As per the rules, the Ministry of New and Renewable Energy Sources should facilitate infrastructure creation for Waste to Energy plants and provide appropriate subsidy or incentives for such Waste to Energy plants. The Ministry of Power should fix tariff or charges for the power generated from the Waste to Energy plants based on solid waste and ensure compulsory purchase of power generated from such Waste to Energy plants by DISCOMs.

Revision of parameters and existing standards

Under this new regulation, the deposit site is located 100 meters from the river, 200 meters from the ponds, 500, 200 meters from highways, homes, public parks and wells and 20 kilometres from airports. There are complete modifications to the emission standards including dioxin, furan and particulate matter reduction limits between 150 and 100 and now 50. The compost standards were also modified to comply with the Fertiliser Control Order.

Management of waste in hilly areas

The development of sites on hills is to be avoided according to the new guidelines. In plain areas within 25 kilometres, land for building sanitary sites in hilly areas will be listed. Transfer plants and processing plants in hilly areas shall however be operational.

Constitution of a Central Monitoring Committee

The Government also created the Central Monitoring Committee, chaired by the Secretary of the MoEF&CC, to monitor the overall enforcement of the laws. The Committee of the various stakeholders of the central and state governments will meet once a year to track the enforcement of these laws.

Conclusion: Implementation of Solid Waste Management Rules, 2016

The Solid Waste Management Rules has the ability to fully alter the waste management system in India. The rules sound too good to be true for a country with such colossal waste management. Unfortunately, the SWMR was not followed up with the correct mobilization of the agencies. There are a variety of other elements required for transformational change in location. Several people across the spectrum are willing to take the initiative to get involved. The policy structure, in particular SWMR, supports sustainable waste management through the steps set out above, with provisions that also encourage local authorities to impose user fees to cover their costs, etc.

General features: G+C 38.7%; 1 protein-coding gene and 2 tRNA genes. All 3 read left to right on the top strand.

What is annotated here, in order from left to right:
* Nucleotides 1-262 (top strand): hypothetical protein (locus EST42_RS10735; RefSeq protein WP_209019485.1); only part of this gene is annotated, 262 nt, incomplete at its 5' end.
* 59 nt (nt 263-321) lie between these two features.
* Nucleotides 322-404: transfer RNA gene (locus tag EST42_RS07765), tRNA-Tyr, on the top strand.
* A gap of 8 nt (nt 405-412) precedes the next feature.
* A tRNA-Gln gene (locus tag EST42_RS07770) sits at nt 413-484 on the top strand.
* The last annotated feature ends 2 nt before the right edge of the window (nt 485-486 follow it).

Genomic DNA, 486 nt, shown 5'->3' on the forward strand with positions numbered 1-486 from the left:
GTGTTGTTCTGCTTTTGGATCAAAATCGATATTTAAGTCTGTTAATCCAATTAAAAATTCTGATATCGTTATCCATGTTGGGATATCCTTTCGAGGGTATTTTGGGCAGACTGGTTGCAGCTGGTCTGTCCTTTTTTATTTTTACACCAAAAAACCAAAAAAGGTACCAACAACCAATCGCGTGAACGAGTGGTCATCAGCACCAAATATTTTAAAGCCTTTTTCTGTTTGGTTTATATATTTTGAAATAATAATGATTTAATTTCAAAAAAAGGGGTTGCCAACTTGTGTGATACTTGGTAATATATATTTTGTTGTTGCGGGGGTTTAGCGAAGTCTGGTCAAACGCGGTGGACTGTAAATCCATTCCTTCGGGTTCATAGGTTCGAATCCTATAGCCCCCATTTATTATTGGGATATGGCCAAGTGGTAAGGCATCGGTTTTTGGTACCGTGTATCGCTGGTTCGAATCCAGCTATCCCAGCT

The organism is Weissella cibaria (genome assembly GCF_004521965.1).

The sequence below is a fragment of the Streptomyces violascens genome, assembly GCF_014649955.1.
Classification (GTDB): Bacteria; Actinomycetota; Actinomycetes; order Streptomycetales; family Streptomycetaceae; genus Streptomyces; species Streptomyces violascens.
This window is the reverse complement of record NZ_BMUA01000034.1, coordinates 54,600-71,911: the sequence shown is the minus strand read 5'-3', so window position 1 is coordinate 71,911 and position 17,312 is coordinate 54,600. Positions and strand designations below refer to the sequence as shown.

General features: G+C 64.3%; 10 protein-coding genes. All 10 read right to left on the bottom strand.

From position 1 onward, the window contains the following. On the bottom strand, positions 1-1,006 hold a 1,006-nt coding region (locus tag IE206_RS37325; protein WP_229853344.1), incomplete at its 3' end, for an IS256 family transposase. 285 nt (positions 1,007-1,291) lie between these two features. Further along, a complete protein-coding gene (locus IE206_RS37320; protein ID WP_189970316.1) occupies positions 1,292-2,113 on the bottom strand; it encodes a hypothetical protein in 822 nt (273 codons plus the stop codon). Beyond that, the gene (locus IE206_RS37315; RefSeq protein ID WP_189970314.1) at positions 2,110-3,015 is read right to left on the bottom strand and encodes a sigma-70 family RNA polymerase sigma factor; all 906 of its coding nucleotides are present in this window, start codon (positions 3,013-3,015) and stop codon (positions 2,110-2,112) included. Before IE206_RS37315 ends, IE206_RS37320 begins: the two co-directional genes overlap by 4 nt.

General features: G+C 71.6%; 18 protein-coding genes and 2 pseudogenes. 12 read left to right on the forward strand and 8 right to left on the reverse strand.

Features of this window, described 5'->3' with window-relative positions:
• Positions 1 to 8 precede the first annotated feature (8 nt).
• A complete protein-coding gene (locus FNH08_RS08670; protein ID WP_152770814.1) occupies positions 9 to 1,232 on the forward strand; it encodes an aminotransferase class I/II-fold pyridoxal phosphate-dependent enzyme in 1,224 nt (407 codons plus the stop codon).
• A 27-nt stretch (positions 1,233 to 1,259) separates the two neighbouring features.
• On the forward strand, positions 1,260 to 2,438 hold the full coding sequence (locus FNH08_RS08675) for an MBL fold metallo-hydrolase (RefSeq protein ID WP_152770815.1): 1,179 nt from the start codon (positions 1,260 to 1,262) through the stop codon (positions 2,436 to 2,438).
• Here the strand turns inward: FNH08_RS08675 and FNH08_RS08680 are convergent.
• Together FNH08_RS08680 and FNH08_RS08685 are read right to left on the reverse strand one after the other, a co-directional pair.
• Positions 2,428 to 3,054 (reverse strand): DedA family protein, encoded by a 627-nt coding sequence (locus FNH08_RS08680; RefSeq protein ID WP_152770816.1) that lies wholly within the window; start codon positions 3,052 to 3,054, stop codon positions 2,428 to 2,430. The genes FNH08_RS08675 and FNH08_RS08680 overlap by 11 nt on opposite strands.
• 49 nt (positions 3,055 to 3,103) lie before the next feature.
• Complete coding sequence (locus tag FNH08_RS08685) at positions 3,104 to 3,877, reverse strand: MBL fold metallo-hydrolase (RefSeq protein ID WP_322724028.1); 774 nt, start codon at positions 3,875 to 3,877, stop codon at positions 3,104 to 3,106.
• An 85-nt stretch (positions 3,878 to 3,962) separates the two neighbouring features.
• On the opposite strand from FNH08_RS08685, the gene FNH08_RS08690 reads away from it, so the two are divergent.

However, the existing programs generate overflowing and over-exhausted landfill sites. Even if people are encouraged to segregate waste at the source, the non-compartmentalized transport and dumping equipment would discourage such responsible behaviour. The problem is that the organizations responsible for making such improvements are not geared and motivated. Community participation has not been withheld.

While the rest of the world evolves, local management mechanisms do not seem to be capable of handling this. Not because of some agency’s deliberate mal intentions, but simply because we, as a state and community, have no idea as to how this and subsequent generations so desperately sought after the change agenda can be furthered.